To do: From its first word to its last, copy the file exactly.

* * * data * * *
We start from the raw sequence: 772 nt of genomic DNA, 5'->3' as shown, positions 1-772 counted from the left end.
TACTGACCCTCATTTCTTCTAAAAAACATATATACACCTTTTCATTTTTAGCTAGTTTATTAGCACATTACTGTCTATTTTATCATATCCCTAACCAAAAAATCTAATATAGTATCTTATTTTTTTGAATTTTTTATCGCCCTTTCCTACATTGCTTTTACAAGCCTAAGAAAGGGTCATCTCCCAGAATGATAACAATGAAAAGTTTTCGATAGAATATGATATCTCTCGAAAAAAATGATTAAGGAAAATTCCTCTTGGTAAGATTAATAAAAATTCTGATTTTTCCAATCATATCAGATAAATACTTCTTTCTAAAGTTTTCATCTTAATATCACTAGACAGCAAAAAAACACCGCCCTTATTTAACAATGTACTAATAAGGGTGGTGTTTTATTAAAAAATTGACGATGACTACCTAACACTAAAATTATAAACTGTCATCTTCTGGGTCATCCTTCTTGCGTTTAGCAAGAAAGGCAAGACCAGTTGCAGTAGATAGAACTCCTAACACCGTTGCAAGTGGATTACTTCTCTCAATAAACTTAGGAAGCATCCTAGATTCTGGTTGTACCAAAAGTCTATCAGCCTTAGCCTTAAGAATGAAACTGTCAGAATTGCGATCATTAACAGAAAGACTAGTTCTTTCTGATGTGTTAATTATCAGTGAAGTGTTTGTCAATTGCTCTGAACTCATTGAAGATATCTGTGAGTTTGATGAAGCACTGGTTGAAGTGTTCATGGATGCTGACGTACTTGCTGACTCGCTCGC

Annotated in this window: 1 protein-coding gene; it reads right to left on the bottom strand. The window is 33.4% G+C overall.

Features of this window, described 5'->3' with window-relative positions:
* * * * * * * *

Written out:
We start from the raw sequence: 772 nt of genomic DNA, 5'->3' as shown, positions 1-772 counted from the left end.
TACTGACCCTCATTTCTTCTAAAAAACATATATACACCTTTTCATTTTTAGCTAGTTTATTAGCACATTACTGTCTATTTTATCATATCCCTAACCAAAAAATCTAATATAGTATCTTATTTTTTTGAATTTTTTATCGCCCTTTCCTACATTGCTTTTACAAGCCTAAGAAAGGGTCATCTCCCAGAATGATAACAATGAAAAGTTTTCGATAGAATATGATATCTCTCGAAAAAAATGATTAAGGAAAATTCCTCTTGGTAAGATTAATAAAAATTCTGATTTTTCCAATCATATCAGATAAATACTTCTTTCTAAAGTTTTCATCTTAATATCACTAGACAGCAAAAAAACACCGCCCTTATTTAACAATGTACTAATAAGGGTGGTGTTTTATTAAAAAATTGACGATGACTACCTAACACTAAAATTATAAACTGTCATCTTCTGGGTCATCCTTCTTGCGTTTAGCAAGAAAGGCAAGACCAGTTGCAGTAGATAGAACTCCTAACACCGTTGCAAGTGGATTACTTCTCTCAATAAACTTAGGAAGCATCCTAGATTCTGGTTGTACCAAAAGTCTATCAGCCTTAGCCTTAAGAATGAAACTGTCAGAATTGCGATCATTAACAGAAAGACTAGTTCTTTCTGATGTGTTAATTATCAGTGAAGTGTTTGTCAATTGCTCTGAACTCATTGAAGATATCTGTGAGTTTGATGAAGCACTGGTTGAAGTGTTCATGGATGCTGACGTACTTGCTGACTCGCTCGC

Annotated in this window: 1 protein-coding gene; it reads right to left on the bottom strand. The window is 33.4% G+C overall.

Features of this window, described 5'->3' with window-relative positions: